EGU24-4059, updated on 08 Mar 2024
EGU General Assembly 2024
© Author(s) 2024. This work is distributed under
the Creative Commons Attribution 4.0 License.

Cloud Susceptibility to Aerosols: Comparing Cloud-Appearance vs. Cloud-Controlling Factors Regimes

Yannian Zhu1, Jihu Liu1, Minghuai Wang1, and Daniel Rosenfeld2
Yannian Zhu et al.
  • 1School of Atmospheric Sciences, Nanjing University, 210023 Nanjing, China
  • 2nstitute of Earth Sciences, The Hebrew University of Jerusalem, Jerusalem 91904, Israel.

Clouds can be classified into regimes by the cloud appearance or by the cloud meteorological controlling factors. The cloud appearance regimes inherently include adjustments to aerosol effects, such as transitions between closed and open cells. Therefore, aggregation of cloud susceptibilities to aerosols over the cloud-appearance regimes excludes much of the cloud adjustment component of the susceptibilities. In contrast, aggregating susceptibilities over regimes defined by cloud-controlling factors includes the full effects of cloud adjustments. Here we compared the susceptibilities of the two kinds of cloud regimes and demonstrated this effect. Overall, increasing cloud droplet number concentration (Nd) consistently leads to precipitation suppression, higher cloud fraction (CF), and reduced liquid water path (LWP), regardless of how the regime is defined. However, their susceptibilities to Ndaggregated over cloud-appearance regimes are significantly lower than those aggregated over cloud-controlling factors regimes, with lower-tropospheric stability (LTS) serving as an example to define cloud-controlling factors regimes. This underestimation is more pronounced for CF susceptibility, where the susceptibility for cloud appearance regimes is only 1/4 of the susceptibility for cloud controlling regimes. These findings imply that relying solely on cloud-appearance regimes may underestimate the effective radiative forcing produced by cloud adjustment (ERFaci). Nevertheless, the substantial variability in the magnitude of cloud adjustment across appearance regimes at similar LTS also suggests that a single cloud-controlling factor is not sufficient to fully separate cloud regimes to quantify cloud adjustment. Therefore, identifying a comprehensive set of cloud-controlling factors is essential for accurately quantifying cloud adjustments in future studies.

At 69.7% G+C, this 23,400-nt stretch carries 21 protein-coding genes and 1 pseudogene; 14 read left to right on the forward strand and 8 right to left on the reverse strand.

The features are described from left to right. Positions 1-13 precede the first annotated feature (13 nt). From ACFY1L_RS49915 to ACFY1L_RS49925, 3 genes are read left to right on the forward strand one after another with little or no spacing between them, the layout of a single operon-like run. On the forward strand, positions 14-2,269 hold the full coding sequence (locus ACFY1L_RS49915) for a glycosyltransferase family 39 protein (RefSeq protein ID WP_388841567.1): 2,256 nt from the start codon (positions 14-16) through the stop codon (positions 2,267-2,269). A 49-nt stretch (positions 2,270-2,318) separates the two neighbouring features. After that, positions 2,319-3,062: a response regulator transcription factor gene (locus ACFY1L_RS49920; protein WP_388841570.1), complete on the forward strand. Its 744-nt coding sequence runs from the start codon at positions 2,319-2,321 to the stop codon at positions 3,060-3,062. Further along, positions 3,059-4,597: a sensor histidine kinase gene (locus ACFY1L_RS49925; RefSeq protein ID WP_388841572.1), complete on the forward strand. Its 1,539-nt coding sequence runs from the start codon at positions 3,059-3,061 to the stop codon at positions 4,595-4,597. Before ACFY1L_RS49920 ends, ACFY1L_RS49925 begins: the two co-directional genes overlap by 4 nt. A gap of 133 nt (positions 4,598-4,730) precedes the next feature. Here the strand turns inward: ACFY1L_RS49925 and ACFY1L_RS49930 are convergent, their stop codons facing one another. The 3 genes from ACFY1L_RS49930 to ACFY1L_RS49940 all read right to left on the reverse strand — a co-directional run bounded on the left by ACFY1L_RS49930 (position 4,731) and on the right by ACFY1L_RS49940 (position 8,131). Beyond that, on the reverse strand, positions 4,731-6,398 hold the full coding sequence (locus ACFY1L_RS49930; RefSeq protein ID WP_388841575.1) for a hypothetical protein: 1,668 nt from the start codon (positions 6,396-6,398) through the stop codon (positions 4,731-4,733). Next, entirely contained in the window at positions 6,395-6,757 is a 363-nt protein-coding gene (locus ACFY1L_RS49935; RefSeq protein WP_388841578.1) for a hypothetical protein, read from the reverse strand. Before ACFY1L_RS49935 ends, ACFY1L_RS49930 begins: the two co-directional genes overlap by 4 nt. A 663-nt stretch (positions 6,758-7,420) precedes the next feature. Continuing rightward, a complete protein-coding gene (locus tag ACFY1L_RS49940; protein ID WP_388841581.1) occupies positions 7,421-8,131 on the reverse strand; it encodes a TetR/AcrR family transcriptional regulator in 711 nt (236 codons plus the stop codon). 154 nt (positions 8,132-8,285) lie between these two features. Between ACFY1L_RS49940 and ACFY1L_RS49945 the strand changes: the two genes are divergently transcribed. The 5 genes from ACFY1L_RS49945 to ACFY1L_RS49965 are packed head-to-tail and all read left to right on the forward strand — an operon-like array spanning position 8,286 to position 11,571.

How to cite: Zhu, Y., Liu, J., Wang, M., and Rosenfeld, D.: Cloud Susceptibility to Aerosols: Comparing Cloud-Appearance vs. Cloud-Controlling Factors Regimes, EGU General Assembly 2024, Vienna, Austria, 14–19 Apr 2024, EGU24-4059,, 2024.